To round of a quiet night with practically no northern lights and some editing work on the aging computer – here is one of the big flashes from last night! Glad Wenche came out in time to see this! Better than fireworks – isn’t it!
In relation to the previous two posts…
I have a sensational old and slow computer. So cranking out Northern Lights photos is a slow and tedious process in sharp contrast to my camera, which is fast as lightning in comparison when it comes to process photos…
This is one more from yesterday in relation to my last post – see the Home-page.
On the third night in a row I went out scouting for the Northern Lights yesterday. I had good company in Danielle and Kent Robin. Liv-Bente had prepared the grounds (if you’d like me to, I’ll explain this in a later post). Just in time for the show, Wenche came along with an exchange student, Ayan from Thailand and an old friend – Rune – and a friend of his – Cathrine – from Narvik Fotoklubb – The local photo club came to scout the skies as well. There were quite a few tripods and camera at one point, but it is always nice to trade tips and tricks in the very skilled and difficult art of taking good northern lights shots.
So what about the title on this post? – you might ask… Well, when there is nobody else out there chatting along, I can actually hear music when I see the northern lights flickering and meandering across the night sky. My good friend – the brilliant singer and thereminist – Amethyste plays along with the light in my mind. She has an angelical voice. I suppose it is simply and purely a question of associations between beautiful things in my life.
I am crancking out Northern Lights Photos as fast as I can manage with this old computer. Here’s another one from last night
Standing there in the darkness – jumping up and down like a little kid at Christmas – and shouting -Yes! and Aaaah!, I probably look quite silly for a grown man, but every occasion like yesterday is exactly like Christmas to me! The Aurora borealis – Northern Light is so awe-inspiring that I wish all the japanese, Korean and Chinese tourist here in Norway could see it! They really are memories for a lifetime. Last night Kp-index was 3 (2 and above means chances to see northern lights at these latitudes). Today the Kp is even higher, at 5 – so I am soooo hoping for equally crisp, clear skies and even bigger lights!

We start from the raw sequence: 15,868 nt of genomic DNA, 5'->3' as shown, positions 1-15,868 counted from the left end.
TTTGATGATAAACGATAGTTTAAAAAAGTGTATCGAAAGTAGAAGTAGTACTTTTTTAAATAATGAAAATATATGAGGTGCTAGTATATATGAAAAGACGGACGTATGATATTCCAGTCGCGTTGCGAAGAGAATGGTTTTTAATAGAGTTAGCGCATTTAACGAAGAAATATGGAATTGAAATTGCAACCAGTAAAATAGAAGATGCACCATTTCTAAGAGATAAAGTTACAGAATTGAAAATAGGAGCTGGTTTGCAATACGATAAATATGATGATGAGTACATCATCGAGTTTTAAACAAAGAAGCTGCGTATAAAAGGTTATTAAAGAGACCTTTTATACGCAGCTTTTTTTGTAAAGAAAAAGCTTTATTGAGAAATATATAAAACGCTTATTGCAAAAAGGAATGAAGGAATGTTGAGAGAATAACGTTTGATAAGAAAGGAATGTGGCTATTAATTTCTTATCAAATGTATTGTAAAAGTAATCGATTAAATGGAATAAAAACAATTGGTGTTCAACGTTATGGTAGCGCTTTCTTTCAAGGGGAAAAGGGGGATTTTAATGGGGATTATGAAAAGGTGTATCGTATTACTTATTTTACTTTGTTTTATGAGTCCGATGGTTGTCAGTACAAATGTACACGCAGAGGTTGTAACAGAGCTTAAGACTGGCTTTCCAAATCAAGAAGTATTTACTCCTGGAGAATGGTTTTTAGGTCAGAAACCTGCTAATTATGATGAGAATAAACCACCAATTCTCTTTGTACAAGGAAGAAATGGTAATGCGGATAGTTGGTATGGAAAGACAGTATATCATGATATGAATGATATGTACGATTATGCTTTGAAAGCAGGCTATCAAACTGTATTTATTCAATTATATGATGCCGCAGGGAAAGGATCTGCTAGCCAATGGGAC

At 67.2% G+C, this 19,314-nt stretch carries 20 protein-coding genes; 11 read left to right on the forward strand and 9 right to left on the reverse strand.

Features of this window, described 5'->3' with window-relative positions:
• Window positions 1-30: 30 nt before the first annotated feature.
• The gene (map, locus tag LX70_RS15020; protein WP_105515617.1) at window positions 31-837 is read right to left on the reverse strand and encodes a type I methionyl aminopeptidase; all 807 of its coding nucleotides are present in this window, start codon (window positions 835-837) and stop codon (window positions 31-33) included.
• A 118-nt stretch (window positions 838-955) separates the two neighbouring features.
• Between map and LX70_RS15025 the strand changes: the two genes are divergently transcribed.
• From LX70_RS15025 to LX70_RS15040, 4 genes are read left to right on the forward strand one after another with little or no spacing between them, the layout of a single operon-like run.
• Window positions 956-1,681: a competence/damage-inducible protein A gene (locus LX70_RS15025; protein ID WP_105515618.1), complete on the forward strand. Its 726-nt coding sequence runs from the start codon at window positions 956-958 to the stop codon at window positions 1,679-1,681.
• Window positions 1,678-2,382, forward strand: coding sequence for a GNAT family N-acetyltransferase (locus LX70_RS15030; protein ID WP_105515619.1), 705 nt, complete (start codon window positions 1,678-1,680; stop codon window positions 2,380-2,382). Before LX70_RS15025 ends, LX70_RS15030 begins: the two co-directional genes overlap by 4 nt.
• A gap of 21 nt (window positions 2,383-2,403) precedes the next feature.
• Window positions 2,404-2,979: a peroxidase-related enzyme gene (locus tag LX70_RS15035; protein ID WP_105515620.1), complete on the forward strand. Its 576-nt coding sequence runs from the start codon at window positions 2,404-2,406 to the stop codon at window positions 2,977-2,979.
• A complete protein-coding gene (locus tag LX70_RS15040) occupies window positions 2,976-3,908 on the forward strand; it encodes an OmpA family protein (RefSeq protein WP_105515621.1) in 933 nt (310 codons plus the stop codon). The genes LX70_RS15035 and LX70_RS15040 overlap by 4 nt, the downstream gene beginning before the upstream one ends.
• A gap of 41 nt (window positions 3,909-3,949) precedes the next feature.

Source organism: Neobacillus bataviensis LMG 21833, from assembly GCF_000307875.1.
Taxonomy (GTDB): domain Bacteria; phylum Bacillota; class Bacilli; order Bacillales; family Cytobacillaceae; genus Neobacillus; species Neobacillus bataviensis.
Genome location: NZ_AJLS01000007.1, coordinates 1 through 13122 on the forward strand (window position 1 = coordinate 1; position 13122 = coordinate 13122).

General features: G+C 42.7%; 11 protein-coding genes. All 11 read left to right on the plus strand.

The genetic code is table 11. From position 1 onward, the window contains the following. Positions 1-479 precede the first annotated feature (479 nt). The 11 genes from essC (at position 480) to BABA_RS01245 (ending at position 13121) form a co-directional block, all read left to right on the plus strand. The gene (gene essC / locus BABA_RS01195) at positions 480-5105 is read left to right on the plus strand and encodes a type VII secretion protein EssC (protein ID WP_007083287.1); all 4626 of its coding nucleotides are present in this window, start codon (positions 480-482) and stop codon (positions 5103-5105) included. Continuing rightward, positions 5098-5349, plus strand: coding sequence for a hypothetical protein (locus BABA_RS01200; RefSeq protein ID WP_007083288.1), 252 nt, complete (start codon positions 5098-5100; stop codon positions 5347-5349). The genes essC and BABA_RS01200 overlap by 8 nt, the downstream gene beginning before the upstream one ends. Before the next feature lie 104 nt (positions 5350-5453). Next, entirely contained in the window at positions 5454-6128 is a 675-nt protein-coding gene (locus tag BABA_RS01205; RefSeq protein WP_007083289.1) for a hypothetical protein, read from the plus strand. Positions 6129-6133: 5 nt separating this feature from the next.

I managed to get great many shots yesterday. And I had company. Danielle came down to the water with her boyfriend and I helped her getting into the fine techniques of shooting Northern Lights photographs.
And another bonus last night was the swarms of beautiful meteorites. I belive it must have been the orionides that should be passing just these days. Although my camera was pointed in the wrong directions, when I got home, I found that actually three of my photos had captured these beautiful sights. My head was obviously pointing in the wrong direction at these points, as I didn’t see them until I started flipping through the shots.
Well, here is a tiny fraction of last night’s phenomenal photo shoot. Enjoy!
The conditions are good! Clear skies and moderate particle stream from the sun, so my camera is set, my wool clothes are all ready. Tripod? Check! Extra battery? Check! Flash light? Check! All systems nominal. Go, no-go for northern lights! WE HAVE A GO FOR AURORA BOREALIS!
In the news today we saw that 45. million readers have seen the Facebook page for Visit Northern Norway – and yet again my friend Øystein Lunde Ingvaldsen lundeimages. com made the frontpage with one of his stunning photos, the very photo I got his permission to show here to the right! It is an absolute beauty of a northern lights shot! The photo is taken in Bø in Vesterålen (Boe in Vesteraalen) – the beautiful group of islands between Lofoten and the main land.
I was hoping for clear, crisp weather and maybe a combined northern lights shots and a meteor from the Draconids – wich is the hot topic in tonight’s sky. I saw three really nice shooting stars, but ales, didn’t capture them. I would probably have caught some more, if it wasn’t for the clouds. I caught a few nice though! It was really the AHHHH!-moment of my Northern Lights watching career – but it was nice anyway.
At one point I managed to do a long exposure of Widerøe’s Flight WF855 (Dash 8-100) from Narvik taking off from Narvik Airport at 1010 pm (GMT+1). Funny how the landing lights and strobes made a nice pattern across the beautiful moonlit scene.
One of the great joys of photography, is to flip through old shots and rediscovering details you didn’t see the first time. This shot was taken on the January 23. 2012. Tonight there is a clear and rather crisp sky (although I had been hoping for a little less humidity in the atmosphere) – so – who knows – maybe it is going to be one of those spectacular nights again..?